7 SEPTEMBER 1907, Page 14


[TO THE EDITOR OF Till "SPECTATOR.") SIR,—The enclosed will, I think, be of interest to your readers.

I have also more details, but they are too long for publication,

I fear.—I am, Sir, &c., J. A. HEATON. Oxford House, Bethnal Green, E.

Extract from the Law OE Old Age and Invalidity Insurance of Private Employes, passed in December, 1906, to come into force January, 1909.

"1. All private employes of eighteen years and older (Imperial service excepted) who get a salary of at least .225 a year from one employer, as well as all employes in public service who are not already insured for old age and invalidity by their belonging to a pensions fund, have to be insured at the compulsory private employes' insurance.

2. Exceptions from the rule as mentioned in No. 1 :—People who only get their position after the age of fifty-five years. People who can claim some other pension provided that it amounts to at least as much as the smallest invalidity or old-age pension of the fund created by this law. People who were older than fifty- five years when this law came into force.

3. People who have to be insured are classed by the salary they get, viz. :— Class „ „ „ „ „ I.—For yearly salaries from ... ... II.— „ „ „ ... ...

IV.— „ „ „ ... ... V.— „ „ ...

VI.— „ „ more than ...

... £25 —£.371 ... £311—E50 £50 —L75 ... £75 –1O0 ... 2100-5125 ... 2125

PREMIUMS (roughly 10 per cent. of earnings).

1 Class I.— 5s. Od. monthly ... ... ... Two-thirds paid „ II.— 7s. Cd. ,, .., ... ... by employer, „ III.-10s. Od. „ ... ... ... one-third by „ IV.-15s. Od. „ ... ... ... insured. „ V.—L1 " — — — 1 Half and half.

Employes getting more than £300 a year pay the whole premium themselves.

4. The insured employe can claim :—L Invalidity or old-age pension for himself. II. A pension for his widow. III. Allowance for the education of his children (to his widow), IV. One bigger sum (once for all) for his widow or children. The final settle- ment for widows and children is an equivalent for people who are not entitled to a pension because of the husband or father having died before the hundred and twenty months' premiums are all paid.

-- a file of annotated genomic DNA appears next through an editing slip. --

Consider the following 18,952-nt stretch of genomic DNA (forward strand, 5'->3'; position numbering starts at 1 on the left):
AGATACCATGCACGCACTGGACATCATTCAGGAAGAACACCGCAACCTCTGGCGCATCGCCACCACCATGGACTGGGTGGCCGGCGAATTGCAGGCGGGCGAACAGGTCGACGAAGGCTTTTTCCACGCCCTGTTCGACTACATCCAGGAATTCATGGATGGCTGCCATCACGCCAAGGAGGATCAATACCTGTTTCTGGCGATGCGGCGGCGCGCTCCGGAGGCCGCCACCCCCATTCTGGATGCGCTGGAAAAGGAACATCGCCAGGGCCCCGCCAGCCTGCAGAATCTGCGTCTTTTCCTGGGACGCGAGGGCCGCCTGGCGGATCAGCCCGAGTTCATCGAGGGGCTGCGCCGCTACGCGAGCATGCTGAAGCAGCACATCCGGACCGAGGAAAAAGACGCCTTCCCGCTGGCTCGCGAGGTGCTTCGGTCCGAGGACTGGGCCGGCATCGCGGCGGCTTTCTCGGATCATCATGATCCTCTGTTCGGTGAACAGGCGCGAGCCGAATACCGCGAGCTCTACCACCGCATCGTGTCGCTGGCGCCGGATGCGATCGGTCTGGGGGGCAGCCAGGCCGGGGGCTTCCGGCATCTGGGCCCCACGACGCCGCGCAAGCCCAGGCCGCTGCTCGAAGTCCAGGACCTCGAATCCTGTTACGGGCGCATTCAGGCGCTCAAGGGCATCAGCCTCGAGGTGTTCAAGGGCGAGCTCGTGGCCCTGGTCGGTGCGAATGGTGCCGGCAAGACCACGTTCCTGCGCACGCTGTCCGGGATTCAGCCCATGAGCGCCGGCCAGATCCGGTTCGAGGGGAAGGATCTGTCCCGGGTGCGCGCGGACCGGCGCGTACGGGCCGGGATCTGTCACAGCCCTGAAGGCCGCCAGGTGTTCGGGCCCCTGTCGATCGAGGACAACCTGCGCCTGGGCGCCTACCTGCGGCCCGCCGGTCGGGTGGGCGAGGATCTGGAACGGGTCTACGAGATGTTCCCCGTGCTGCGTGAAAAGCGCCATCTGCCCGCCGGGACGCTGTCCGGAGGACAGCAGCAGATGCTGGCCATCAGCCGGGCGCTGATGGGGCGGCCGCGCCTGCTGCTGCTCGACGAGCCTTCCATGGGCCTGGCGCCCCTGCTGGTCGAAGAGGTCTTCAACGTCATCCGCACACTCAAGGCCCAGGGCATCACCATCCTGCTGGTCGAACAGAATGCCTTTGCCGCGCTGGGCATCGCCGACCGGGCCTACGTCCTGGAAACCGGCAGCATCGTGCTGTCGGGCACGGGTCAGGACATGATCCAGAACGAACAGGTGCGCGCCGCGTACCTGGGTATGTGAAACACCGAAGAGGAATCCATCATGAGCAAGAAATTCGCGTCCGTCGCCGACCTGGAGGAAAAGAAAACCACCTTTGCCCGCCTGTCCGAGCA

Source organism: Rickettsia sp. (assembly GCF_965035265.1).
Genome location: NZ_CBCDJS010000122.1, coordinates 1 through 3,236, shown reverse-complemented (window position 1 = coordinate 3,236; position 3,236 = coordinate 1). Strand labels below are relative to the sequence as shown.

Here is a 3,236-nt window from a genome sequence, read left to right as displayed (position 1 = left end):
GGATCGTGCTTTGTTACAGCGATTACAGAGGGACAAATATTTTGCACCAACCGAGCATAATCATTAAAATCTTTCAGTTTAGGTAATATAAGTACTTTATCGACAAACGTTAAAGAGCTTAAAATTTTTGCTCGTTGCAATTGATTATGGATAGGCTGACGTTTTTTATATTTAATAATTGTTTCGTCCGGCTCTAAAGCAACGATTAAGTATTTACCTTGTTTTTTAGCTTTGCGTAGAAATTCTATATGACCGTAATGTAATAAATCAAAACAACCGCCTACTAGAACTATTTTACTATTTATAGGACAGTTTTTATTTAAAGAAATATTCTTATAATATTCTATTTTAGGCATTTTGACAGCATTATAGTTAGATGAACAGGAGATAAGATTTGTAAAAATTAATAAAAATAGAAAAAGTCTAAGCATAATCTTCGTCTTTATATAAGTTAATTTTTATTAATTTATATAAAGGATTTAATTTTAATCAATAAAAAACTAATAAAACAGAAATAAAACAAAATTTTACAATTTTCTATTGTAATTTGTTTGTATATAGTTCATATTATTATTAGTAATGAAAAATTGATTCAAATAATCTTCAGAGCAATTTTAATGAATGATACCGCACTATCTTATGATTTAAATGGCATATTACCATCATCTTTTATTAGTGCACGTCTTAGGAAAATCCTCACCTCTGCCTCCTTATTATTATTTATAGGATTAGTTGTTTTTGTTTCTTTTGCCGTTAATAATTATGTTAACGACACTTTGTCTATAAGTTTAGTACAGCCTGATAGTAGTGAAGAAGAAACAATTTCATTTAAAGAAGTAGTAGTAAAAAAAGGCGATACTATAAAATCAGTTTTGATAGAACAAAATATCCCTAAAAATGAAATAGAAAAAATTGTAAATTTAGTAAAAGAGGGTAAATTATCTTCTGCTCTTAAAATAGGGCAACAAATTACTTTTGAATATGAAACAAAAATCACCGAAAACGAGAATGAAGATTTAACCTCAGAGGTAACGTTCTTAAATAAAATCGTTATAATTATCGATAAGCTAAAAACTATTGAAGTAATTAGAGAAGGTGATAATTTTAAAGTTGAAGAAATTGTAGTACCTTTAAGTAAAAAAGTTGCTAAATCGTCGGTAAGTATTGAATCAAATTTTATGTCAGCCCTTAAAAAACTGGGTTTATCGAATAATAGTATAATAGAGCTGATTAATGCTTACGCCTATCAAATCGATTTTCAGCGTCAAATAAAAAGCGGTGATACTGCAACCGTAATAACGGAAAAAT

5. The invalidity pension is paid to anybody who has been insured for at least a hundred and twenty months; if an accident occurs to an employe in his service, and is caused by his doing his work, the invalidity pension, or the pension to widow and children, is paid out after one month's paying.

6. The invalidity pension consists of a fixed amount plus increases. The fixed amount varies according to the class of salary (3) in which the employe was a hundred and twenty months after his first payment :— Class I.—E7 10s. yearly. I Class IV.-222 10s. yearly.

„ II.—£11 5s. yearly. ,, V.—E30 yearly. „ III.—X15 yearly. „ VI.—£37 10s. yearly.

An increase of five per cent, per annum begins after one hundred and twenty months' payment of premiums.

7 and 8. The invalidity pension can be claimed by any employe who, because of bodily or mental illness, cannot do his work any more : people who are still able to do any work earning more than £25 a year are not entitled to claim the invalidity pension. If at any time the employe can take his work up again the payment of the invalidity pension will be stopped. 11. Old-Age Pension.—This will be of the same amount as the invalidity pension, and will be paid after four hundred and eighty months, whether the insured person is still earning anything or not.

12. Widows' Pension.—This will amount to fifty per cent. of the sum that the insured man would have received in case of his invalidity.

15. Allowance for children until they are eighteen.—This will be one-third of the pension of the dead father or mother, and two-thirds if both parents are dead, provided that in cases of the father being alive the allowance does not amount to more than fifty per cent. of the pension that the dead mother would have had; in cases of the mother being dead, the allowance may amount to a maximum of seventy-five per cent, of the father's pension; and in case of both parents being dead, to two hundred per cent. (for all the children). If both parents were insured the orphans get a pension corresponding to that of the parent who had the higher claim.

25. An employe whose insurance is not continued because he is no longer in a position requiring the insurance can claim the amounts paid by himself without interest. An employe who is out of work need pay no premiums, but such breaks are not counted in arriving at the periods of one hundred and twenty and four hundred and eighty months."